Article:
Earlier this month the Iowa Writer's Workshop celebrated its 75th anniversary with a weekend full of scholarly presentations, panel discussions and readings from some of its most famous alums. Robert Lehrman, writing for The Christian Science Monitor, used the event to sound off on the state of American fiction and the importance of MFA writing programs in general. Lehrman is hopeful, and rightly so: despite scary statistics like, "forty-two percent of college graduates will never read another book, cover to cover, once they walk across the stage and pick up their diploma," there's still plenty of smart, talented writers published every year.
Still, some pundits worry that digital technology and the Internet are turning us all into hyperactive maniacs, too wired into Facebook and Twitter, too distracted by television and video games, to have the kind of focus necessary for reading serious fiction. Consider Johann Hari's recent essay in The Independent:
The book—the physical paper book—is being circled by a shoal of sharks, with sales down 9 per cent this year alone. It's being chewed by the e-book. It's being gored by the death of the bookshop and the library. And most importantly, the mental space it occupied is being eroded by the thousand Weapons of Mass Distraction that surround us all. It's hard to admit, but we all sense it: it is becoming almost physically harder to read books.
Hari's fear is that the 21st century will not find books banned or burned, but completely ignored, boxed up and left to rot. Philip Roth recently told The Guardian the same thing:
I think it's going to be cultic... it will be a small group of people. Maybe more people than now read Latin poetry, but somewhere in that range... The book can't compete with the screen. It couldn't compete [in the] beginning with the movie screen. It couldn't compete with the television screen, and it can't compete with the computer screen. Now we have all those screens, so against all those screens a book couldn't measure up.
Never mind that we still have books and readers more than 100 years after the first movie theaters, and more than 50 years after I Love Lucy. I'm not sure why Roth thinks certain media supplants other media. You can buy a disposable camera in every corner drug store but that doesn't mean no one's painting portraits or landscapes anymore (or that no one's buying them).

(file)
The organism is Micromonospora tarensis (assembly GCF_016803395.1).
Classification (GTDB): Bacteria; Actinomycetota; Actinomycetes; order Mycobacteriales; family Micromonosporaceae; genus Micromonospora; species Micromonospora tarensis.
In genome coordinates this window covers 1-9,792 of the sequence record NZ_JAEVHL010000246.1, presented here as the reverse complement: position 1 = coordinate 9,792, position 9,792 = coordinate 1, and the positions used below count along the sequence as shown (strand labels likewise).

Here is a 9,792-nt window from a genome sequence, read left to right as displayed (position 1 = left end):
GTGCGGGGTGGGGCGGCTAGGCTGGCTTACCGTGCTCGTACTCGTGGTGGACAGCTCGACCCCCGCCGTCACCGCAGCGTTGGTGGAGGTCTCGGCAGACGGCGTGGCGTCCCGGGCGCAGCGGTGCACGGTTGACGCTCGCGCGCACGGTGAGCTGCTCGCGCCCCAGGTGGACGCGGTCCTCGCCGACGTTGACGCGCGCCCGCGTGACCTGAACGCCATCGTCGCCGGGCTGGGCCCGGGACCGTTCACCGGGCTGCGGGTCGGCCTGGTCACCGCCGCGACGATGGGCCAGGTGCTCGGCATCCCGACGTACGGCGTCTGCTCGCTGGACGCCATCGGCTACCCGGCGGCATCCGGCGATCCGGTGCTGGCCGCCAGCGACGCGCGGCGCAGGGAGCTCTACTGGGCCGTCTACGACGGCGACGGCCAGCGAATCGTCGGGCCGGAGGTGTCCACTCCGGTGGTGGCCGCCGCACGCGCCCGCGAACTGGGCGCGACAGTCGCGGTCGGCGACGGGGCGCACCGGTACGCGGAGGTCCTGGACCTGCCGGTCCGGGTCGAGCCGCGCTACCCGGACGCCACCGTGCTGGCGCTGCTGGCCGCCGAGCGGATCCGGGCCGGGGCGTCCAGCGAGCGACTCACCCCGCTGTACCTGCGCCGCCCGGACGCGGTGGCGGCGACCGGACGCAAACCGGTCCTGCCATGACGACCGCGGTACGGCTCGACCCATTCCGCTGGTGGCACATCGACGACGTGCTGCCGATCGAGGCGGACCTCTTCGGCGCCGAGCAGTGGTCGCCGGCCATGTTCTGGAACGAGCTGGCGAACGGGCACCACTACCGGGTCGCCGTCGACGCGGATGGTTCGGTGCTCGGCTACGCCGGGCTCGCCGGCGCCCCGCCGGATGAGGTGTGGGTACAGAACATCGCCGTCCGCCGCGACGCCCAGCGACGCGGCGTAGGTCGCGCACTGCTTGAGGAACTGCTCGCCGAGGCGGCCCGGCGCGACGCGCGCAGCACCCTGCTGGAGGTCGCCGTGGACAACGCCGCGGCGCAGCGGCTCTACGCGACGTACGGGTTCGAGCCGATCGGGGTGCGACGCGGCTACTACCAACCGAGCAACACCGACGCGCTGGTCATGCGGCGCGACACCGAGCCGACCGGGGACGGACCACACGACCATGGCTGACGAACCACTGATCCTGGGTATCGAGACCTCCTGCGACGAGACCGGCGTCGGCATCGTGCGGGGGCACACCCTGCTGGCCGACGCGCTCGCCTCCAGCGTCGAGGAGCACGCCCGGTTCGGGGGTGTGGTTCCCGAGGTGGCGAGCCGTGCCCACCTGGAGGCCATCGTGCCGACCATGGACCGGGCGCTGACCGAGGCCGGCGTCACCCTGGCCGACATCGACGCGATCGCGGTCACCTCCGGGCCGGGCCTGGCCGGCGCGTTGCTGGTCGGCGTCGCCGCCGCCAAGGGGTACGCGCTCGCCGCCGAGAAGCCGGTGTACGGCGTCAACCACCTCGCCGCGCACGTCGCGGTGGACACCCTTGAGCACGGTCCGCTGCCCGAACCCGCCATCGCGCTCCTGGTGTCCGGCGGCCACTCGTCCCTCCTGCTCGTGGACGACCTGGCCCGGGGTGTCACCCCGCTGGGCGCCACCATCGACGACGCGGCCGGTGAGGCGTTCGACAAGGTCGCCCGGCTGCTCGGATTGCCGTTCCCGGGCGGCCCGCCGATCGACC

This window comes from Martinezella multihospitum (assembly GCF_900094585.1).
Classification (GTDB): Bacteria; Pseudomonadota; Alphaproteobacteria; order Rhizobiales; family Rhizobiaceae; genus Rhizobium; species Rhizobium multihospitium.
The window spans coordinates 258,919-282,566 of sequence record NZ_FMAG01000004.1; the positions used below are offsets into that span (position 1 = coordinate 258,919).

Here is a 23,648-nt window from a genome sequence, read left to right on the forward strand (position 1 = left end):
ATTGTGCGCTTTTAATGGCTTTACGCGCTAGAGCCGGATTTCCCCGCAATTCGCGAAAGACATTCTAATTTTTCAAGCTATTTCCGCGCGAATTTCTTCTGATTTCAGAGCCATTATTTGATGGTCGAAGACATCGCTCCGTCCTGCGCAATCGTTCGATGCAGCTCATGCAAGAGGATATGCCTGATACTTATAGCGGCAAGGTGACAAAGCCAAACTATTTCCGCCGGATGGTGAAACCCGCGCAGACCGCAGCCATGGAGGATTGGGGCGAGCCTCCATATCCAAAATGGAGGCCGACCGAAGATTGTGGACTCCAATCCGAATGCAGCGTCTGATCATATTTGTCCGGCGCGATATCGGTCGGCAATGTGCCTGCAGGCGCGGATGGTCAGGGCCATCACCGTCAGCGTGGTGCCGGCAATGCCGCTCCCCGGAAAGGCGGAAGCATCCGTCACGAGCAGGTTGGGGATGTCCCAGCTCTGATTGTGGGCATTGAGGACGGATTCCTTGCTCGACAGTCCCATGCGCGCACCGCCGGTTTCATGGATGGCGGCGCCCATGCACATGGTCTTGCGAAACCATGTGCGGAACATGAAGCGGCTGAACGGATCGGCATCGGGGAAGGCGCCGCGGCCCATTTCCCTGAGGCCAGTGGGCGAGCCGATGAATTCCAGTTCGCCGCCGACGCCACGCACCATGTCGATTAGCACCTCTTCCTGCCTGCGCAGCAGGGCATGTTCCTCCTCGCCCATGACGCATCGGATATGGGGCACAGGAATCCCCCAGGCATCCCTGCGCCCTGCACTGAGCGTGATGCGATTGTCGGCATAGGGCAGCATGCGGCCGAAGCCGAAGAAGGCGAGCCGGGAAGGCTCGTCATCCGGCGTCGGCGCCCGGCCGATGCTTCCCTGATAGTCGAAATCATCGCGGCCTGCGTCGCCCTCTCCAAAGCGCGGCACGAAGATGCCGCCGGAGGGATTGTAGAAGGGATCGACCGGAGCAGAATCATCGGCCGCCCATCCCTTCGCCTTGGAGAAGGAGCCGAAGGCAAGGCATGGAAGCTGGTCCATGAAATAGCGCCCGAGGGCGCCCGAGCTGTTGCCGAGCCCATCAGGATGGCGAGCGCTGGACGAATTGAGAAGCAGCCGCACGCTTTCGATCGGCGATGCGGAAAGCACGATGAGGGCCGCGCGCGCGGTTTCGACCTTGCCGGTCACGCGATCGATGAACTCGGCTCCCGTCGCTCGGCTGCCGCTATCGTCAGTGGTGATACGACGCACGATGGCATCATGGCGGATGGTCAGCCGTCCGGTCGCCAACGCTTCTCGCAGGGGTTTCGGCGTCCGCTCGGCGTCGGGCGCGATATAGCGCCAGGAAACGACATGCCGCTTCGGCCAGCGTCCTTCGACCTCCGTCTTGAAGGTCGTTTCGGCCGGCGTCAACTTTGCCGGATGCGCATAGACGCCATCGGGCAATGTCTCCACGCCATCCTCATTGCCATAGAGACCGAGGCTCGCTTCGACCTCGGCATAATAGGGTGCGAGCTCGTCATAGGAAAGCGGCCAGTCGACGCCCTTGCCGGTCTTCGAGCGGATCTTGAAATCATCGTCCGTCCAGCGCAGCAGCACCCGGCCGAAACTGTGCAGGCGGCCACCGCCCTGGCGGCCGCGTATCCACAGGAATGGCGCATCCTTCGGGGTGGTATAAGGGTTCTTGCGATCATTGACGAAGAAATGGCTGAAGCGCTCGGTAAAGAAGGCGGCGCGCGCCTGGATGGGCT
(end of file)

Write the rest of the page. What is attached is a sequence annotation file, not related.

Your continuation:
Meanwhile, Amazon's eBook sales have surpassed their print sales, a mere four years after the Kindle was introduced, but for someone like Hari that doesn't count:
I'm not against e-books in principle—I'm tempted by the Kindle—but the more they become interactive and linked, the more they multitask and offer a hundred different functions, the less they will be able to preserve the aspects of the book that we actually need. An e-book reader that does a lot will not, in the end, be a book.
Apparently no one with an eBook can read anything without also simultaneously updating their Facebook status and watching last night's episode of The Office. Amazon's bestsellers, both for print and eBook, are just generally awful—Water For Elephants, The Girl With the Dragon Tattoo, the kind of mass market romances that usually feature studly shirtless men on the cover—so I'm not really as worried about it as Hari. If you're the kind of reader who's buying Shakespeare or Don Quixote, I don't think it matters whether you prefer eBooks or paperbacks.
Ultimately, it'll take writers that are willing to deal directly with technology and the Internet, both in their work and in their business. Laura Miller talked about that challenge back in January: "The internet has altered our lives in ways television never did or could, but mainstream literary novelists—by which I mean writers who specialise in realistic, character-based narratives—have mostly shied away from writing about this, perhaps hoping that, like TV, it could be safely ignored." And while Philip Roth may not have hope that a new generation of writers can meet that challenge, I prefer to side with AS Byatt, "The novel I want to see absorbs this kind of discourse of Twittering and Tweeting and exchanging constant reassurances to whether you exist or not with thoughtful language of the kind I believe in..."